RoxAnne Simon estimates she spent $1,800 on textbooks during her first year at Pierce College in 2013. That was more than a full quarter of classes cost.
Simon, a recent Pierce College graduate and last year’s student president at the Puyallup campus, said the high cost can force tough choices for students who don’t have the financial aid to cover textbooks.
“With some lower-income students, especially, the question is, ‘Do I buy my book, or do I pay my rent?’” said Simon, who helped promote textbook affordability when she was in student government.
A growing movement in higher education aims to ensure that textbooks and other course materials are within more students’ reach. The solution: “open educational resources.”
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These digital texts are usually written and compiled by professors and registered under open license agreements. They are made available online through digital libraries and databases for other professors to adapt to their curriculum, often at no cost to students.
It’s a movement that has taken hold at Pierce College, whose Joint Base Lewis-McChord campus in 2015 became the third community college in the country to offer a two-year degree students can complete without ever having to purchase a textbook. By Pierce College’s own estimate, the average student at one of its three campuses pays $1,100 a year on textbooks these days.
“When I heard about (open textbooks), I thought, ‘This makes perfect sense,’ ” said Denise Yochum, president of the Pierce College system. “This is the work we’ve been trying to do for a really long time.”
Now, with a $100,000 grant from Achieving the Dream, a national community college reform network, Pierce College will add a second open textbook degree pathway, this one in prenursing. The program will be ready for enrollment starting in winter 2017 and available at all three of the college’s campuses.
Yochum said the benefits extend beyond cost.
Digital textbooks can keep up with emerging information more quickly, said Janine Hornung, a natural sciences professor at Pierce College. As our understanding of the sciences changes and new discoveries and ideas occur, traditional textbooks can be outdated before they ever land in students’ hands.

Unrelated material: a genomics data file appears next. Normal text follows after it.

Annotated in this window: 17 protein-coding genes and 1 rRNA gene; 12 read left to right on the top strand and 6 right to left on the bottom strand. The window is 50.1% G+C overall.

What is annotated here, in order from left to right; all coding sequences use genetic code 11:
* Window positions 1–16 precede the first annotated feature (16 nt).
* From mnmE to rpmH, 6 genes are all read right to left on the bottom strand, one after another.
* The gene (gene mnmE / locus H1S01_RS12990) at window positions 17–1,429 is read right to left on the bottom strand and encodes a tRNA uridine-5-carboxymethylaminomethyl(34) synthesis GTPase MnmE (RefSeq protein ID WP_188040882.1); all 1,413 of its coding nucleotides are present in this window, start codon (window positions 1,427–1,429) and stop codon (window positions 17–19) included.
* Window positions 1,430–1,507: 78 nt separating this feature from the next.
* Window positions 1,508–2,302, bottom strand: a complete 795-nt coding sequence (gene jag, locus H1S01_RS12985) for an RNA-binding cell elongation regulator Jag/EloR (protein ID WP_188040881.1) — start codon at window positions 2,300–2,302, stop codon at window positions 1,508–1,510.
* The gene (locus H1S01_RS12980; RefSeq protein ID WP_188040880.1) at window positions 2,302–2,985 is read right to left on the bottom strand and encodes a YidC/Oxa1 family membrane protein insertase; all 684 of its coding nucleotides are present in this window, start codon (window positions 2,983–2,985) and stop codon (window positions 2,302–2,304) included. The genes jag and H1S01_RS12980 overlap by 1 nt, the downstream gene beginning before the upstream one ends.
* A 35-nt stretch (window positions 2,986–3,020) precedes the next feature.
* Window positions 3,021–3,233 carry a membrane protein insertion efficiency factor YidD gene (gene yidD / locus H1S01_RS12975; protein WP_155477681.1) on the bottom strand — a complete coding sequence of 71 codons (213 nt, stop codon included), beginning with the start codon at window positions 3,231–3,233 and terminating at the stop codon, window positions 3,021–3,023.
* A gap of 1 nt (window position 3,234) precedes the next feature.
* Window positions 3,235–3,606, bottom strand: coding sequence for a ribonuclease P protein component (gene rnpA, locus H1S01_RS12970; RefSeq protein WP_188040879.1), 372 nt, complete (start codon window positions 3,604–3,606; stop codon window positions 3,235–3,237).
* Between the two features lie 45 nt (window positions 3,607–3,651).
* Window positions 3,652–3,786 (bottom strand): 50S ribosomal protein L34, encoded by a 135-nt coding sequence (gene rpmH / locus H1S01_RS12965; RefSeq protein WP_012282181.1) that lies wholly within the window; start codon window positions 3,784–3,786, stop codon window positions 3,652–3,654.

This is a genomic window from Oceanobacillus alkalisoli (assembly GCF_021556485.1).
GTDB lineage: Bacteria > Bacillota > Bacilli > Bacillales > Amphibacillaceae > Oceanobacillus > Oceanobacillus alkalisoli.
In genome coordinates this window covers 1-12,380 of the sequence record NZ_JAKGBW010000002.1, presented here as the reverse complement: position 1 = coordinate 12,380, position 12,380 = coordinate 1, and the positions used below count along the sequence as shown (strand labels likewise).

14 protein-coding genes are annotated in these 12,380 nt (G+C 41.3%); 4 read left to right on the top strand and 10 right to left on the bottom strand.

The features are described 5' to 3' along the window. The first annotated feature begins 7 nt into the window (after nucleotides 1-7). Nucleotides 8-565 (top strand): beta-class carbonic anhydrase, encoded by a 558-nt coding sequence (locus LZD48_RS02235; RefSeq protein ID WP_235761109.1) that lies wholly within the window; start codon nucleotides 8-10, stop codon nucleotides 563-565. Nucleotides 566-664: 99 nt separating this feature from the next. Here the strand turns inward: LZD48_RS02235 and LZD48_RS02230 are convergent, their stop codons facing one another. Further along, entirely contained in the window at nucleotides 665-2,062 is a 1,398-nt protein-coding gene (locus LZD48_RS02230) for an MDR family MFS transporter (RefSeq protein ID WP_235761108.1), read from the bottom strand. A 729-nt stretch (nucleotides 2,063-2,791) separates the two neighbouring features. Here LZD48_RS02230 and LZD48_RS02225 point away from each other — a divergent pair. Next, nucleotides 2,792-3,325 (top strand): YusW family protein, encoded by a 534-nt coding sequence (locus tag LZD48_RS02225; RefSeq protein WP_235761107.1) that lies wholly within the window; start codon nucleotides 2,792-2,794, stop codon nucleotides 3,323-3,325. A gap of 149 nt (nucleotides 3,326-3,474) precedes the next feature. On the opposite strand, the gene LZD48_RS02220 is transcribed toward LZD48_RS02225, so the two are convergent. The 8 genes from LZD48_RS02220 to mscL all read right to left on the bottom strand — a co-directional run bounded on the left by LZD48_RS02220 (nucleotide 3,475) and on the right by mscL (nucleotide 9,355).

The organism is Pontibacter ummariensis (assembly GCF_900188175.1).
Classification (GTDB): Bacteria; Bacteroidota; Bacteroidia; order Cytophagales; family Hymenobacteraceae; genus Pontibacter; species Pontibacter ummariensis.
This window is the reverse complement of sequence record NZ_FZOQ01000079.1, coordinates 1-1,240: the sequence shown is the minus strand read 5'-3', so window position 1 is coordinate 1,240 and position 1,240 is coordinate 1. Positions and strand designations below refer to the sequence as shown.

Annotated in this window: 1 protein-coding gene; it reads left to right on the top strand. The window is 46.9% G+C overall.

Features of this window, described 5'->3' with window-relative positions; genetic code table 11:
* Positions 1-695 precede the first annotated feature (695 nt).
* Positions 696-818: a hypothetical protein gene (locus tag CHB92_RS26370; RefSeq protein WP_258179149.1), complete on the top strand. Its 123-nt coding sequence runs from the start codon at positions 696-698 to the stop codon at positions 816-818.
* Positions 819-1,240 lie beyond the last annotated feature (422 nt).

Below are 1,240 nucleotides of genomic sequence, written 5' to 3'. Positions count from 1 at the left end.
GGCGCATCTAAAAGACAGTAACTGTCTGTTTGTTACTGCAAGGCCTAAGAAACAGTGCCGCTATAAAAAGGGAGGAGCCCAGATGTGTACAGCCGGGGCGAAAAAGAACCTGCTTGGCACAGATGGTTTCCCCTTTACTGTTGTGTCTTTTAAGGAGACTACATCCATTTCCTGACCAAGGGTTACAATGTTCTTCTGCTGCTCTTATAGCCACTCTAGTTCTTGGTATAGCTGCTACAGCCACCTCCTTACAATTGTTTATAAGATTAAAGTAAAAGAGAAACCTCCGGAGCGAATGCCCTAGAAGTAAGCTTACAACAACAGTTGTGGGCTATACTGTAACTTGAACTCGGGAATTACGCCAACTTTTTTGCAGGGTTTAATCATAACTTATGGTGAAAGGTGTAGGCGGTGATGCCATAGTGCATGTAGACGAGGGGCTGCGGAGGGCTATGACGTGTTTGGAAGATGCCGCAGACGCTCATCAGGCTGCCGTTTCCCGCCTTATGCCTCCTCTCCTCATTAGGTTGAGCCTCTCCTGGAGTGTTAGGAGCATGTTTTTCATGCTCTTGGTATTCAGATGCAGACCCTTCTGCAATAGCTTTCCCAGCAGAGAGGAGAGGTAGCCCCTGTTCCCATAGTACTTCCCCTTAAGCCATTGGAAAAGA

At the same time, many math concepts haven’t changed in hundreds of years, and yet publishers continue to put out new editions of textbooks, and students are still expected to buy them.
“And that’s just silly,” West said.
With digital textbooks, it’s easy for professors to move chapters around and add or remove whatever material they’d like, Yochum said.
“It puts them back to being the expert in the classroom,” she said. “Curating the learning material takes it out of publishers’ hands and rejuvenates the art of teaching.”
And that’s something that students notice, West said.
“Not only do (students) talk about saving money, which is what we expected, but how the courses are actually changing the way they learn,” she said. “They’re more interested in the material, it’s more timely, and the students talk about how they know teachers and the school care about them because they’re thinking about cost.”
Other higher education institutions in Pierce County also are using digital textbooks for some courses, among them Tacoma Community College, University of Washington Tacoma and Bates Technical College. But Pierce is out front in offering entire degrees.
Pierce faculty make use of the Open Course Library, a project funded by the state and the Bill and Melinda Gates Foundation. It went live in 2013 with textbooks, syllabuses, additional reading materials and assessments for 81 of the state’s most highly-enrolled courses. It is available to students at no or low cost.
Mark Jenkins, director of eLearning for the Washington State Board of Community and Technical Colleges, said the state’s early adoption of digital textbooks has made students and faculty receptive to using them.
“We don’t have to go out and beg people to be a part of (open textbooks),” he said. “That’s a level of maturity very few states have.”
Yochum said she feels digital textbook programs work best when they are voluntary, especially because developing open textbook curricula often comes with so much extra legwork and unpaid overtime for professors.
“I hope colleges will see (open textbooks) as an innovation, and colleges will get involved on their own without it being mandated,” Yochum said. “It works better that way.”
Hannah Shirley: @itshannah7